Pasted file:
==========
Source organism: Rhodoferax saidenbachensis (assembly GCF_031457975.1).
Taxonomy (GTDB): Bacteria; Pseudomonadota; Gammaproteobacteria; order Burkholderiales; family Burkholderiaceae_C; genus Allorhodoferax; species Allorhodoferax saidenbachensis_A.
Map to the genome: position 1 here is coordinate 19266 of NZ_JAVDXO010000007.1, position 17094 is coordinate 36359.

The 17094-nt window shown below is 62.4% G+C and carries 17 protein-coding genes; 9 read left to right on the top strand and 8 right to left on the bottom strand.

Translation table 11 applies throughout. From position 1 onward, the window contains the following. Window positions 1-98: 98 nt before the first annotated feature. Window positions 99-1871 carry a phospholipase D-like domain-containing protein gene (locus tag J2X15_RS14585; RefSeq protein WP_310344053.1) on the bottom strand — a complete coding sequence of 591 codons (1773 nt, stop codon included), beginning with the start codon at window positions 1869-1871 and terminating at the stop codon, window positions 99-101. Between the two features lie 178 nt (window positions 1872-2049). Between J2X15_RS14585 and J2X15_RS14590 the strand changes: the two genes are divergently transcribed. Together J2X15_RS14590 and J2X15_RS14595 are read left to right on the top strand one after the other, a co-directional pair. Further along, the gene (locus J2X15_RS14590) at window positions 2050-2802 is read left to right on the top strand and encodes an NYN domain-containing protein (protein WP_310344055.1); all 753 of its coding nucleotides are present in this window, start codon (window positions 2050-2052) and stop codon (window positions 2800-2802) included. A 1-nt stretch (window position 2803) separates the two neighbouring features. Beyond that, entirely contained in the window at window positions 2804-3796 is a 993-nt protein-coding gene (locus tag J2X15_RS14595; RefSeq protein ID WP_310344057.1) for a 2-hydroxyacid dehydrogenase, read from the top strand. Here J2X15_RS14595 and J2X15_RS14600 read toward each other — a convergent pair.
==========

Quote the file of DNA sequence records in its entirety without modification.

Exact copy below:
Source organism: Rhodoferax saidenbachensis (assembly GCF_031457975.1).
Taxonomy (GTDB): Bacteria; Pseudomonadota; Gammaproteobacteria; order Burkholderiales; family Burkholderiaceae_C; genus Allorhodoferax; species Allorhodoferax saidenbachensis_A.
Map to the genome: position 1 here is coordinate 19266 of NZ_JAVDXO010000007.1, position 17094 is coordinate 36359.

The 17094-nt window shown below is 62.4% G+C and carries 17 protein-coding genes; 9 read left to right on the top strand and 8 right to left on the bottom strand.

Translation table 11 applies throughout. From position 1 onward, the window contains the following. Window positions 1-98: 98 nt before the first annotated feature. Window positions 99-1871 carry a phospholipase D-like domain-containing protein gene (locus tag J2X15_RS14585; RefSeq protein WP_310344053.1) on the bottom strand — a complete coding sequence of 591 codons (1773 nt, stop codon included), beginning with the start codon at window positions 1869-1871 and terminating at the stop codon, window positions 99-101. Between the two features lie 178 nt (window positions 1872-2049). Between J2X15_RS14585 and J2X15_RS14590 the strand changes: the two genes are divergently transcribed. Together J2X15_RS14590 and J2X15_RS14595 are read left to right on the top strand one after the other, a co-directional pair. Further along, the gene (locus J2X15_RS14590) at window positions 2050-2802 is read left to right on the top strand and encodes an NYN domain-containing protein (protein WP_310344055.1); all 753 of its coding nucleotides are present in this window, start codon (window positions 2050-2052) and stop codon (window positions 2800-2802) included. A 1-nt stretch (window position 2803) separates the two neighbouring features. Beyond that, entirely contained in the window at window positions 2804-3796 is a 993-nt protein-coding gene (locus tag J2X15_RS14595; RefSeq protein ID WP_310344057.1) for a 2-hydroxyacid dehydrogenase, read from the top strand. Here J2X15_RS14595 and J2X15_RS14600 read toward each other — a convergent pair.